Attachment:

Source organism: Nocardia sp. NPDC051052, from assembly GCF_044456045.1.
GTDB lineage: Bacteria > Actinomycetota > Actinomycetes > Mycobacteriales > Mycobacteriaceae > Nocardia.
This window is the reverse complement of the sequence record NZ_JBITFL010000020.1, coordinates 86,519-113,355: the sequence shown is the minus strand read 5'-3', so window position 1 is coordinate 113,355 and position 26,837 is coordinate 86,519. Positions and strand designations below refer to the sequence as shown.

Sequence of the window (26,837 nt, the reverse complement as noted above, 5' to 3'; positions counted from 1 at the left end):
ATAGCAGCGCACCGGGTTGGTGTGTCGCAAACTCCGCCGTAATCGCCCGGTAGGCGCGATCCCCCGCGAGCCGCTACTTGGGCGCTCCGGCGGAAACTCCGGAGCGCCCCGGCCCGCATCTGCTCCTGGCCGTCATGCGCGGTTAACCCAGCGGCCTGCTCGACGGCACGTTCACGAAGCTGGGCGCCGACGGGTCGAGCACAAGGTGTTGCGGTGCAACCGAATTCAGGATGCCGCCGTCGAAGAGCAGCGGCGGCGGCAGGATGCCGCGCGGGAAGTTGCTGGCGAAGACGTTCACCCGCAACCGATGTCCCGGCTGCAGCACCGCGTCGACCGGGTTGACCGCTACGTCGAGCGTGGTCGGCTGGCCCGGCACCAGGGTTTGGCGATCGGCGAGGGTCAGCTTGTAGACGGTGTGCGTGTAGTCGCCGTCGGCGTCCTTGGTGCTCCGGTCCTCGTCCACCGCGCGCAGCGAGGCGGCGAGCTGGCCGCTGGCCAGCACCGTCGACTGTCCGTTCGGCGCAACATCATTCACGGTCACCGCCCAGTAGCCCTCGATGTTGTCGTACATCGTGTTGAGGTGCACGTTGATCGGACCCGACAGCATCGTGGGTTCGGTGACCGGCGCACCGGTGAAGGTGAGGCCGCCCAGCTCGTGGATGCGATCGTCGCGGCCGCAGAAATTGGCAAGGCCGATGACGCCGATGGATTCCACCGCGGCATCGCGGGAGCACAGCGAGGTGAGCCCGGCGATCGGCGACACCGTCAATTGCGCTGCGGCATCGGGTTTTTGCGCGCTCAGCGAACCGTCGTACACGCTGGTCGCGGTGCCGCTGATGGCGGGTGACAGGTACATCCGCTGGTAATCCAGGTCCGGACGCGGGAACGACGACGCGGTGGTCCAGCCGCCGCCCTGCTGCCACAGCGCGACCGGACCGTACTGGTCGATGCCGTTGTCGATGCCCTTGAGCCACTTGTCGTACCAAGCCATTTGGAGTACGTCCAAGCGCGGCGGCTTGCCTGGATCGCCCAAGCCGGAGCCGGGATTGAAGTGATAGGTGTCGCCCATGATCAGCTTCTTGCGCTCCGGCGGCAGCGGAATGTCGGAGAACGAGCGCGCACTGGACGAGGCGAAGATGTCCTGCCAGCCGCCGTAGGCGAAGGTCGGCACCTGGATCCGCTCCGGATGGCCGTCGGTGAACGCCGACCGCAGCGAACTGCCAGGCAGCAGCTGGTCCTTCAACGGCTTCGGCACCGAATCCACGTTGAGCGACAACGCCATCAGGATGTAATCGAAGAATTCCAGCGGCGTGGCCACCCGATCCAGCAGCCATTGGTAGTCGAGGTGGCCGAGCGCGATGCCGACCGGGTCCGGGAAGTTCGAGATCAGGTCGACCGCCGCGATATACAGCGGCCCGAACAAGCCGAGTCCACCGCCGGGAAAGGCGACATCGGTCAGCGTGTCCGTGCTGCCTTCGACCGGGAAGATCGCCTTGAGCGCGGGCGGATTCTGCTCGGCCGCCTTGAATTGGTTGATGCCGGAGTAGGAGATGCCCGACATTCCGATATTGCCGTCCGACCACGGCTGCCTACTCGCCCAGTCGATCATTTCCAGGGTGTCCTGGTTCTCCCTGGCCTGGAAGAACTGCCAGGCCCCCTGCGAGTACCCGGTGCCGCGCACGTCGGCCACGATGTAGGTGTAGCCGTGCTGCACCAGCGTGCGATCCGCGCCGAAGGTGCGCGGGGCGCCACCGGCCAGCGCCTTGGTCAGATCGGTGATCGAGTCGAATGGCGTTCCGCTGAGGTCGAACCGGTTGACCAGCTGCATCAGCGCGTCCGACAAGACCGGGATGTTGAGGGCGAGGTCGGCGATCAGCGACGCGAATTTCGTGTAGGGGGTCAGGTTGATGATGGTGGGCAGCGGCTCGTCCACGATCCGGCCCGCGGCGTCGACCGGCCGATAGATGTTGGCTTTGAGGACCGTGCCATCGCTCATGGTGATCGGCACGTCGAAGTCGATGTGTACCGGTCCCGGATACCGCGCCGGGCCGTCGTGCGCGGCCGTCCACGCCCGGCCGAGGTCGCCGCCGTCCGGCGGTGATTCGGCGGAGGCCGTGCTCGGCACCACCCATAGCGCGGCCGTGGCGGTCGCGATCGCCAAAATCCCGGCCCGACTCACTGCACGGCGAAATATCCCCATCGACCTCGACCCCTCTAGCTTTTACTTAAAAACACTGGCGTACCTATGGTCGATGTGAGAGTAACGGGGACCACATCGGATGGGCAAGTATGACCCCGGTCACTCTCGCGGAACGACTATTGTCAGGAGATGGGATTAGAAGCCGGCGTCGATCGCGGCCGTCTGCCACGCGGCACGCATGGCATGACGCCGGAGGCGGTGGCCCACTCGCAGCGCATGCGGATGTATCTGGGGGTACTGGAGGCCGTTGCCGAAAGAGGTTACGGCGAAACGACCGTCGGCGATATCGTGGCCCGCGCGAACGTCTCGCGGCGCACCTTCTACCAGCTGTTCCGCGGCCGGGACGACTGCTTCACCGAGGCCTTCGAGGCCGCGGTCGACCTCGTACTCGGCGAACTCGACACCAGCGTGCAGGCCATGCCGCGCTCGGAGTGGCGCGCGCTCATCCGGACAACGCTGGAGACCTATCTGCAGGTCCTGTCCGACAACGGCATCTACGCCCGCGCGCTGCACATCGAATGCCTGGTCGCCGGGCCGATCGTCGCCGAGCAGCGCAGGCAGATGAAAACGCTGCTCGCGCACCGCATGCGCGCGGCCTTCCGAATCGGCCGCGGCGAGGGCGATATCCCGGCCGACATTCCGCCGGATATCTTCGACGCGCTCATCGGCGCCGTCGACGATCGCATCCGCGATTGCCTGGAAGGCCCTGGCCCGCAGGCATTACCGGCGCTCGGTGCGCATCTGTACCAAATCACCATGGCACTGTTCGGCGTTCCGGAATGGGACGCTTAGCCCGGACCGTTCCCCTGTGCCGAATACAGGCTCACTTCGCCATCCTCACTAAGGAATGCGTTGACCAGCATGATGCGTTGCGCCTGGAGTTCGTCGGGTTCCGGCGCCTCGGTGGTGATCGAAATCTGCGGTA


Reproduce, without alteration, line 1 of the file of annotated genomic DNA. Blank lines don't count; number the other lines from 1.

Source organism: Nocardia sp. NPDC051052, from assembly GCF_044456045.1.